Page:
Dominican Republic cholera cases continue to increase

Public health experts in the Dominican Republic have recently diagnosed an additional four cases of cholera, pushing the number of reported cases of the water borne illness to 32 in the Caribbean country bordering Haiti.

On December 12, the Dominican health ministry released information on the latest of the cases - a 63-year-old woman, a 13-year-old boy, a 19-year-old boy and a 49-year-old man. The ministry assured the public and the media that all of the patients are in stable condition and doing well, according to

The worst affected regions in the Dominican Republic are the provinces of Santiago and Dajabon, which share a northern border with cholera devastated Haiti. Health officials are cracking down on the porous 234 mile long border in an attempt to stave off the disease.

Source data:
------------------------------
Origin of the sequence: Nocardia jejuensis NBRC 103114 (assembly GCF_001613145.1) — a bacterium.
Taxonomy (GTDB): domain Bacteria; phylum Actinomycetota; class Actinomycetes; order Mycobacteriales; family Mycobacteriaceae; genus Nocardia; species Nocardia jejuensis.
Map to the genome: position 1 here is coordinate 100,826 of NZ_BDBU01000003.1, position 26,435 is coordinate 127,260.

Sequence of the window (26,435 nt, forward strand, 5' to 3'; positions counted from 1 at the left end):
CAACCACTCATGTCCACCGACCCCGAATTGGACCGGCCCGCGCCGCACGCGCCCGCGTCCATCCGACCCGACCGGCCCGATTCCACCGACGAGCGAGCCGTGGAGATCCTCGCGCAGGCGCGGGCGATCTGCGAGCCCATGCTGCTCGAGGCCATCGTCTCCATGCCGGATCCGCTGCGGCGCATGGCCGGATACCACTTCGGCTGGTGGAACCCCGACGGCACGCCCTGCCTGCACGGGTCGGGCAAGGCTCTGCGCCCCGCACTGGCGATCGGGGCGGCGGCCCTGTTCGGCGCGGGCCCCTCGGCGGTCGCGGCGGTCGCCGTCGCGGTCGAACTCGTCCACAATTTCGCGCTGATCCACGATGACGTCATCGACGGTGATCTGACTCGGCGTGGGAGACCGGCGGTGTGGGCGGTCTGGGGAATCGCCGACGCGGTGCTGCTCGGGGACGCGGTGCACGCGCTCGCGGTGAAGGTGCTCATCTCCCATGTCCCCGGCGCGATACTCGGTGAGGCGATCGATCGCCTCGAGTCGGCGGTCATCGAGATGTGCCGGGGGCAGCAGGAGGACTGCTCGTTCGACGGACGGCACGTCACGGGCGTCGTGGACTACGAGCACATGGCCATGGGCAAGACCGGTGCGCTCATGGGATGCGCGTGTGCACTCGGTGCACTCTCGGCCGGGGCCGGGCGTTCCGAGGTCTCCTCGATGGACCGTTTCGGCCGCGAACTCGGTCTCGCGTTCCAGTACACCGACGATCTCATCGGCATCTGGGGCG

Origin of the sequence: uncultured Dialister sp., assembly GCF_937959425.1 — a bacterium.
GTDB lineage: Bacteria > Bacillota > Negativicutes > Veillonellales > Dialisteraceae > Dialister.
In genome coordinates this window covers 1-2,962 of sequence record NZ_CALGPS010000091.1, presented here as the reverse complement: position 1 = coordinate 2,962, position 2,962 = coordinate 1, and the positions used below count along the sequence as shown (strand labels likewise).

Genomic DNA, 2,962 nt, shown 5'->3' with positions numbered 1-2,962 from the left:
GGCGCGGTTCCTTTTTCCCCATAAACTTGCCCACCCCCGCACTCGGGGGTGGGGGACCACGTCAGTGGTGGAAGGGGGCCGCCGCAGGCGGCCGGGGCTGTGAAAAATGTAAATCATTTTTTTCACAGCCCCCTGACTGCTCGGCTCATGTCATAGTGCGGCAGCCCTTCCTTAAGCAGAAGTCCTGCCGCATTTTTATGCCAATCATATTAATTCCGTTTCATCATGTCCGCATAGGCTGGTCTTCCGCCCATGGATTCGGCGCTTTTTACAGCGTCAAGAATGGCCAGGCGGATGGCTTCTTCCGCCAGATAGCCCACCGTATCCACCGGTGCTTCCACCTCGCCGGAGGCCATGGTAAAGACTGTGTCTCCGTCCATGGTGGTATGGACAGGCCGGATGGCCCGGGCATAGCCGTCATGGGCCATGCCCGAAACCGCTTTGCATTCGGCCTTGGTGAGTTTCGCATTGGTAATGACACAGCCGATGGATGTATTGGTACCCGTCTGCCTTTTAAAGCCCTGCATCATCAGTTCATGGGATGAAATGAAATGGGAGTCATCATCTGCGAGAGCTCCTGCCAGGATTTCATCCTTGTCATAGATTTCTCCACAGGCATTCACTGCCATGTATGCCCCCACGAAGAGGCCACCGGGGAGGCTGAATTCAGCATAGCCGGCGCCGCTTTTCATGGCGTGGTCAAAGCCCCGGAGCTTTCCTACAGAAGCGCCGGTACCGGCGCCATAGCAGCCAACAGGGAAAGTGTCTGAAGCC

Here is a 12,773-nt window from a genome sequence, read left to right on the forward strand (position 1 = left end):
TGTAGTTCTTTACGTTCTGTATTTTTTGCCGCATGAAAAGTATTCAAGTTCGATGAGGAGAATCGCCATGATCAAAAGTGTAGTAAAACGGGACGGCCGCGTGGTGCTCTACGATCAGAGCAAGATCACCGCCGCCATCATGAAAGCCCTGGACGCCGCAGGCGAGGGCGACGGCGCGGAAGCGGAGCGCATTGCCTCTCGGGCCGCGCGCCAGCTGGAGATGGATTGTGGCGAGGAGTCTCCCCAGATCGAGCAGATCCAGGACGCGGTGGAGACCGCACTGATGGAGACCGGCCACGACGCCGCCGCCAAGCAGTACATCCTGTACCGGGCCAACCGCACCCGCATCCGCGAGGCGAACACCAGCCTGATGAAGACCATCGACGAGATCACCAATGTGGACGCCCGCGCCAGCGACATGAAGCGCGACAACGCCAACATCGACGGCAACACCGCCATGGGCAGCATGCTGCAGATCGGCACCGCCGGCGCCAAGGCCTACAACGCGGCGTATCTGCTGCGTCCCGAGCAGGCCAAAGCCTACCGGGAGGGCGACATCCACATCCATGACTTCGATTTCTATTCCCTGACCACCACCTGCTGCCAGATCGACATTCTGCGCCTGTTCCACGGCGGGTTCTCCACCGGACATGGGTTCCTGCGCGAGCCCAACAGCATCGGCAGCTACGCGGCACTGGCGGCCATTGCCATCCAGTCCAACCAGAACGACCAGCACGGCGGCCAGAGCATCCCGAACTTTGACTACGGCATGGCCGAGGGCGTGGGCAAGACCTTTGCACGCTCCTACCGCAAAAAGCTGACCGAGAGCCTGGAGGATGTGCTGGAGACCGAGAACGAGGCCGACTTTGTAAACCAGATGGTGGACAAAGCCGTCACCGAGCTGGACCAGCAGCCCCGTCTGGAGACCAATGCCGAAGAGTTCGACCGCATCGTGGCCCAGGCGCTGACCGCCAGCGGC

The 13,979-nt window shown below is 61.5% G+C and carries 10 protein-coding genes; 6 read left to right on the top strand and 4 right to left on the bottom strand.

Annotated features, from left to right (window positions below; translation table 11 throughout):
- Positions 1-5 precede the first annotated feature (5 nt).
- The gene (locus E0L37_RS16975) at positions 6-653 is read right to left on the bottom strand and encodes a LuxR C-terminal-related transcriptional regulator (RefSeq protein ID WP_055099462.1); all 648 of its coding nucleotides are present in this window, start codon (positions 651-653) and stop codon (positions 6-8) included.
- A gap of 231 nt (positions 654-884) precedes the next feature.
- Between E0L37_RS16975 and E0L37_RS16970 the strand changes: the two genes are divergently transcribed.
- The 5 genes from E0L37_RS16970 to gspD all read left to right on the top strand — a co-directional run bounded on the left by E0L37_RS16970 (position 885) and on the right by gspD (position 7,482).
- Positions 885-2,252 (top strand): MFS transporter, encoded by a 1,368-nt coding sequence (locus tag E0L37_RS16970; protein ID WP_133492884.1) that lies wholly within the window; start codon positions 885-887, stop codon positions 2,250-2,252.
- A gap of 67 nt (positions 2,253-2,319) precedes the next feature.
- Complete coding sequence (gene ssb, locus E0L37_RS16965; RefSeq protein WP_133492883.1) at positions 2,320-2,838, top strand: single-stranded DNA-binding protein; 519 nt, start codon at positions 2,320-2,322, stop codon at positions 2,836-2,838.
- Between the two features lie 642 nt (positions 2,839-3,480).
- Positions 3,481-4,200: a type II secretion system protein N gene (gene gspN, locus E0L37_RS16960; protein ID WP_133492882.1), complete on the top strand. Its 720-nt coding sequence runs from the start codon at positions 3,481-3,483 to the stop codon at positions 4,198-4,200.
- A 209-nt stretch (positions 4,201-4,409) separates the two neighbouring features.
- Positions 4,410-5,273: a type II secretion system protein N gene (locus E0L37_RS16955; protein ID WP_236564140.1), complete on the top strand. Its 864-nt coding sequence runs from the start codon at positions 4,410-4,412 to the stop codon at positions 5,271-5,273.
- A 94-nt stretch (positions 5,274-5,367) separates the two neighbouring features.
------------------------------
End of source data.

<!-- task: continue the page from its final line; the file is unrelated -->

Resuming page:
In Haiti, where cholera erupted a month ago, 1,250 people have died and over 50,000 have been afflicted, reports. Just over 20,000 have sought treatment in local hospitals.

The United Nations has estimated that over one million Haitians are threatened by the presence of cholera, as many still live in unsanitary conditions in overcrowded camps that were set up after a major earthquake in January of 2010. In the camps, clean water and proper sanitation are difficult to find.

Hundreds of Haitians have held protests and violent demonstrations against the government and the United Nations, according to Many blame the two for failing to halt the outbreak, and even for causing it.